Powell, 30, will become the fastest man ever to run at Australia’s richest and most famous footrace in pursuit of the $40,000 first prize.
The three-time Olympic 100m finalist has been keen to test himself on the grass track at Stawell for many years, but injury and timing have precluded an appearance until this year.
“I’ve been ready to come down a couple of times over the past few years but I’m happy to say that this year will be the year,” Powell said from his home in Kingston, Jamaica.
Powell will also become the first 100m world record holder to run at Stawell in 62 years.
American Barney Ewell and Panama’s Lloyd LaBeach competed in the Gift in consecutive years at the beginning of the 1950s. In 1948 both jointly held the then hand timed world mark at 10.2 seconds.
Powell held the 100m world record between June 2005 and May 2008, running 9.77 seconds three times before eclipsing that with 9.74 seconds in Rieti, Italy in September. The time stood until Usain Bolt set the first of three 100m world records when running 9.72 seconds in New York in 2008.
With a best time of 9.72 seconds, set in Lausanne post Beijing, Powell now sits at number four on the list of the fastest men in history, behind Bolt (9.58), their Jamaican teammate Yohan Blake (9.69) and American Tyson Gay (9.69).
No athlete in history has run more sub-ten second 100m times than Powell, who has achieved the feat on 88 occasions, although never in Australia. Despite winning the gold medal at the Melbourne Commonwealth Games, Powell clocked 10.03 seconds in both the semi final and final.
“I will need to be in sub-ten second shape and run a faster than a ten second hundred if I want to make the final I think,” Powell said.
Powell’s former training partner Michael Frater came within a whisker of making the Gift final last year after a desperately close photo finish in the semi final to eventual Gift final runner-up Doug Greenough. Frater, who went on to win the XXXX Gold Backmarkers sprint in a slick 12.30 seconds was also keen to return in 2013 but recent surgery will keep him off the track until later in 2013.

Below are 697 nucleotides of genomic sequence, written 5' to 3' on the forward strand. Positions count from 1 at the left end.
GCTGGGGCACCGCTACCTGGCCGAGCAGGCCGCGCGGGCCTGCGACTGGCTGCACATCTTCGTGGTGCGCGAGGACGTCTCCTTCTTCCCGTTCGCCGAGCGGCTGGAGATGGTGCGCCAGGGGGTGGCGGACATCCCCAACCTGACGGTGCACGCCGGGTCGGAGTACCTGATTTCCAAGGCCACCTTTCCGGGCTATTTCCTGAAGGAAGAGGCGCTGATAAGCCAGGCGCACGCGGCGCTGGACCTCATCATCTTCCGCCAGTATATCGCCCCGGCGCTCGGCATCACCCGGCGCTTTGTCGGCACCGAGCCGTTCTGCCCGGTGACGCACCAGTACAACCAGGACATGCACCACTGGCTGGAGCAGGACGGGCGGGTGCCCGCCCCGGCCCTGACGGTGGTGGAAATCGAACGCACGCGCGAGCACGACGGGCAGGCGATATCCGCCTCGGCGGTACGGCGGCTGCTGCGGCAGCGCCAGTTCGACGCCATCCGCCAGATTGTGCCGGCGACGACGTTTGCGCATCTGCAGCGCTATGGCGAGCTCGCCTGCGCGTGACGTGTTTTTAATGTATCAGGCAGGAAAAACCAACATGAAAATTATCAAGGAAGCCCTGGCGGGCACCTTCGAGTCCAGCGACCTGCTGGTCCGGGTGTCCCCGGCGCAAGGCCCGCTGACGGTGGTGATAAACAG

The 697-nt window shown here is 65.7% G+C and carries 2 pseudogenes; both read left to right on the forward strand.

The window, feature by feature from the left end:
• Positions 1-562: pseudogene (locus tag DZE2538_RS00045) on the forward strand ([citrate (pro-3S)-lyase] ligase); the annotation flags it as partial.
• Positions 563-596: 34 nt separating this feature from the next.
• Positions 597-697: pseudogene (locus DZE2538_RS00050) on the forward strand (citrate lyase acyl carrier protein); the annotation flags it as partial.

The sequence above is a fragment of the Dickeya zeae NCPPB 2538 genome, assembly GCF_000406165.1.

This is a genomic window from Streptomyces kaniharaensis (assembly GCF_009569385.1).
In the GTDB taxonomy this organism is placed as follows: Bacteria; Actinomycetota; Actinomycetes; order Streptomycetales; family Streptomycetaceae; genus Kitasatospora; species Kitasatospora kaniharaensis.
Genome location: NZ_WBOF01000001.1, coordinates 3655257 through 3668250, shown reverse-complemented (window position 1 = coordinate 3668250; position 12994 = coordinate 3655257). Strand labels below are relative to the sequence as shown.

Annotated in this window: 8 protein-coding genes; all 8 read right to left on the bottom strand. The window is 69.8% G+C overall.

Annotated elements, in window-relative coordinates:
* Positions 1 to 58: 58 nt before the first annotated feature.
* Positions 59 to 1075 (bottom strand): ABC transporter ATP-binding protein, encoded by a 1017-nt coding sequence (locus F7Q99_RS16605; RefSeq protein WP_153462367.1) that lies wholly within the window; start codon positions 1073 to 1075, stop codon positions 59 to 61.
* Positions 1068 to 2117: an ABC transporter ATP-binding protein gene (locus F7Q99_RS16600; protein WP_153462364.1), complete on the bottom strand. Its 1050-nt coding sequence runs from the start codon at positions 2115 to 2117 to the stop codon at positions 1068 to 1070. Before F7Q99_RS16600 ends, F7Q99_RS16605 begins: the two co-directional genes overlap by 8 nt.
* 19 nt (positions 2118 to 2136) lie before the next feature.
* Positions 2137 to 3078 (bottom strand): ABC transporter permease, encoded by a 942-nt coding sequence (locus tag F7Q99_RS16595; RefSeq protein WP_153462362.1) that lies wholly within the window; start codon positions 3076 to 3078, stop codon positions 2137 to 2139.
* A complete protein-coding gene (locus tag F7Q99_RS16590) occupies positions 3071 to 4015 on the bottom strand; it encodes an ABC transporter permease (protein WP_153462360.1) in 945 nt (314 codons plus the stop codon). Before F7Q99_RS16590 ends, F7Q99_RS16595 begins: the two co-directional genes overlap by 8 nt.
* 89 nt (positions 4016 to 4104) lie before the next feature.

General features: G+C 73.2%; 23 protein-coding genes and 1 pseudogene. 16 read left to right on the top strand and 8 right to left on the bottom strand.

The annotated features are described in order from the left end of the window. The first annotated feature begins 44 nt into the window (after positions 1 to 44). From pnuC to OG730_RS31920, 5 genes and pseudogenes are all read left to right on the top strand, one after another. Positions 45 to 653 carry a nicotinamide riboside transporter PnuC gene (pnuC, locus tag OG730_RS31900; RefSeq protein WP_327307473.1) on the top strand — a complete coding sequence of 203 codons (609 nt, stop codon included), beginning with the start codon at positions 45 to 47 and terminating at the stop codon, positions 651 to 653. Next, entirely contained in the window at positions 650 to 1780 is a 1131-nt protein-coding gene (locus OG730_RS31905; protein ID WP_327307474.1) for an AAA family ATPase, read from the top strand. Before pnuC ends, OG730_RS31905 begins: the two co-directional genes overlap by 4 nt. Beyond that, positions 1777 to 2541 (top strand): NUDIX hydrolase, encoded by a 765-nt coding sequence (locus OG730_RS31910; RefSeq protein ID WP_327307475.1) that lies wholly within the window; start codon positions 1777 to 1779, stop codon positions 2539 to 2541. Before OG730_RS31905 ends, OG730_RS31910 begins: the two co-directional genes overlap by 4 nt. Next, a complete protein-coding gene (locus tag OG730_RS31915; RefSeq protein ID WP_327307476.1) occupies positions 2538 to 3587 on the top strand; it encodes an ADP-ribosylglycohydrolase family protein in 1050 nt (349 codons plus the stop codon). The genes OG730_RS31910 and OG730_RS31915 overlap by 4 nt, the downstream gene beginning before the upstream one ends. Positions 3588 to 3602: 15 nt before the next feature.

“Michael told me about the great time he had last year and he came really close to making the final. I’ve watched the finals and know about Josh Ross and his win from scratch so I’d like to become the third man to do that,” Powell said.
Powell spends a lot of his time training on grass tracks at home and sees this as an advantage in his quest to join Ross and Madagascan Jean-Louis Ravelomanantsoa as the only men to win the Gift from the coveted scratch mark.
“Like most Jamaican sprinters, I’ve grown up running on grass and a lot of our training is dome on grass so that’s no problem. The handicaps are a different story though,” Powell said.
Powell has recovered from the re-occurrence of the groin injury which affected his performance in the Olympic final in London where he limped home in 8th place. The injury kept him out of the 4x100m relay in which Frater joined with Bolt, Blake and Nesta Carter to win the gold medal in world record time.